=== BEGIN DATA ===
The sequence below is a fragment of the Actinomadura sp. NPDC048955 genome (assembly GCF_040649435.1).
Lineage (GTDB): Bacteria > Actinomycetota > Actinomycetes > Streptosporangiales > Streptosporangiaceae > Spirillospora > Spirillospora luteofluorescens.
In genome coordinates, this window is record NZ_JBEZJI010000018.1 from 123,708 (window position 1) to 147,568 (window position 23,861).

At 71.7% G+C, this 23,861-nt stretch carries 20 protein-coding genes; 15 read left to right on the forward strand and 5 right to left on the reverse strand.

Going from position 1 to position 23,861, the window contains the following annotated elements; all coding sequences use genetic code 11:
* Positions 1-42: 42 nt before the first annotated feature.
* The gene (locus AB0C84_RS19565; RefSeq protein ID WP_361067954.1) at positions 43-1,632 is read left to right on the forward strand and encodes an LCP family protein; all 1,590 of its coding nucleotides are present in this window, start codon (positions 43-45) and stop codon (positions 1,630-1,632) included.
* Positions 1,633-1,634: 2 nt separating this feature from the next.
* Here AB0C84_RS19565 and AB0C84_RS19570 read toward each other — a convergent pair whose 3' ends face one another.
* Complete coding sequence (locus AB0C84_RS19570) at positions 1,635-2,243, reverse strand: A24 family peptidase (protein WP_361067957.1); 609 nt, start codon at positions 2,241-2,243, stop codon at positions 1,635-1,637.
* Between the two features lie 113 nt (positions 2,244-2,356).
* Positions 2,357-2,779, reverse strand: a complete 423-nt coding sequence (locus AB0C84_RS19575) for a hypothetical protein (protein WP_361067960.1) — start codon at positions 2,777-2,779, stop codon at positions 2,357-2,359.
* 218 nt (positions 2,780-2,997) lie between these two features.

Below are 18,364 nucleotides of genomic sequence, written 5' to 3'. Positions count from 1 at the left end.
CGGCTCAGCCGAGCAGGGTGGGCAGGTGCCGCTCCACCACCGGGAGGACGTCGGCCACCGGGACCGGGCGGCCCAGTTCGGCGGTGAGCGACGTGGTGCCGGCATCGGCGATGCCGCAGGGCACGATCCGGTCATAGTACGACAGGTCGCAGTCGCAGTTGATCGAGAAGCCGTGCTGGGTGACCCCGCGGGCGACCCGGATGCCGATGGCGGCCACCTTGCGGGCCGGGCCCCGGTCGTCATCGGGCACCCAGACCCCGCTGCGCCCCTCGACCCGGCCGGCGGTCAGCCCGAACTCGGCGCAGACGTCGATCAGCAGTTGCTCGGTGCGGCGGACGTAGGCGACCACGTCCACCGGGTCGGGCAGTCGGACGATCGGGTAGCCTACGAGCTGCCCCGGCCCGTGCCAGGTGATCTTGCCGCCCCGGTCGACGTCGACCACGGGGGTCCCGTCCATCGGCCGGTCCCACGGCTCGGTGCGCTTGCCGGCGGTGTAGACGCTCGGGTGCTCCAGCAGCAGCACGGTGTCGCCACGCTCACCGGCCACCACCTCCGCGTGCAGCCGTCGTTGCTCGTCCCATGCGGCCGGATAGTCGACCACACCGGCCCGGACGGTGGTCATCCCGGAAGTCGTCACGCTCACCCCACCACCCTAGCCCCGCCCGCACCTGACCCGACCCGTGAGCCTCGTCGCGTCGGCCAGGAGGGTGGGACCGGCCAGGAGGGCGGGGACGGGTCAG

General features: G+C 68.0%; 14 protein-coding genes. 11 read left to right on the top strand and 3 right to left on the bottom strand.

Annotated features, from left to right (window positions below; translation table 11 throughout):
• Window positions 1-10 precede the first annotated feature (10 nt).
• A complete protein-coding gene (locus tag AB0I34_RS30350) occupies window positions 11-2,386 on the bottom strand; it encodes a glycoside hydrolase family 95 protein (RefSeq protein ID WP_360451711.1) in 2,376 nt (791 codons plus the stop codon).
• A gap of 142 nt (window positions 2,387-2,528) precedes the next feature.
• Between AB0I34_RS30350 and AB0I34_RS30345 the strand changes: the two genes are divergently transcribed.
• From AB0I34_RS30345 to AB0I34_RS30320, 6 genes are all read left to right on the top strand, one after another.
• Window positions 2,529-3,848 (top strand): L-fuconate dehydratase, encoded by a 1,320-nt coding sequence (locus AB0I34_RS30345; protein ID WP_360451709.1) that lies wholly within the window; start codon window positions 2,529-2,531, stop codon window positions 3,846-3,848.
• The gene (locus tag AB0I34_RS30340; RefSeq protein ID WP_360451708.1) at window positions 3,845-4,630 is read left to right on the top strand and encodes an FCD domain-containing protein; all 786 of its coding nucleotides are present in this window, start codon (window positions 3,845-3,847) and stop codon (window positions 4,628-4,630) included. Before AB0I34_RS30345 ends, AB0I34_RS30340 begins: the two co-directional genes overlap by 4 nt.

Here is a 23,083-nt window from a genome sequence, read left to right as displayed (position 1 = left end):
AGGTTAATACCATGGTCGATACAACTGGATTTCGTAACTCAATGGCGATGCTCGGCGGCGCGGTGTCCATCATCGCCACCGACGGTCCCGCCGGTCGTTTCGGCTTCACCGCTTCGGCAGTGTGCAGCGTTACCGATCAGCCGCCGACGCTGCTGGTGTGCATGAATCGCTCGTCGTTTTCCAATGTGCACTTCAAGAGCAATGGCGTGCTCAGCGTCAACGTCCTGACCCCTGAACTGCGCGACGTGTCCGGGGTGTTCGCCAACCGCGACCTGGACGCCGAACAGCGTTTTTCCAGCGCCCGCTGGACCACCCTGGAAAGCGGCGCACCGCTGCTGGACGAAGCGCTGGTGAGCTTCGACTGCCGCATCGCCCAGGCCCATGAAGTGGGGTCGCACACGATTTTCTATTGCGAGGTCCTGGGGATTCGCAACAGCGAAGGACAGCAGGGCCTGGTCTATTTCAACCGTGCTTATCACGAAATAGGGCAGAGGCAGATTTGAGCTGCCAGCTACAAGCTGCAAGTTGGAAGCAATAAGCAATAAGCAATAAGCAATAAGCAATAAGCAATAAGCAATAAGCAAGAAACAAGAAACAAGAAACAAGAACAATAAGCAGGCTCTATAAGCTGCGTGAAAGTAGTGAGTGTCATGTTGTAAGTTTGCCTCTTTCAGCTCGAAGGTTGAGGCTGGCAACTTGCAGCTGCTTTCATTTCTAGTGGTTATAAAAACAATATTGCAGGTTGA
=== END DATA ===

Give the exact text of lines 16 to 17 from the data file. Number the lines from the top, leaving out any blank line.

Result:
General features: G+C 68.0%; 14 protein-coding genes. 11 read left to right on the top strand and 3 right to left on the bottom strand.

Annotated features, from left to right (window positions below; translation table 11 throughout):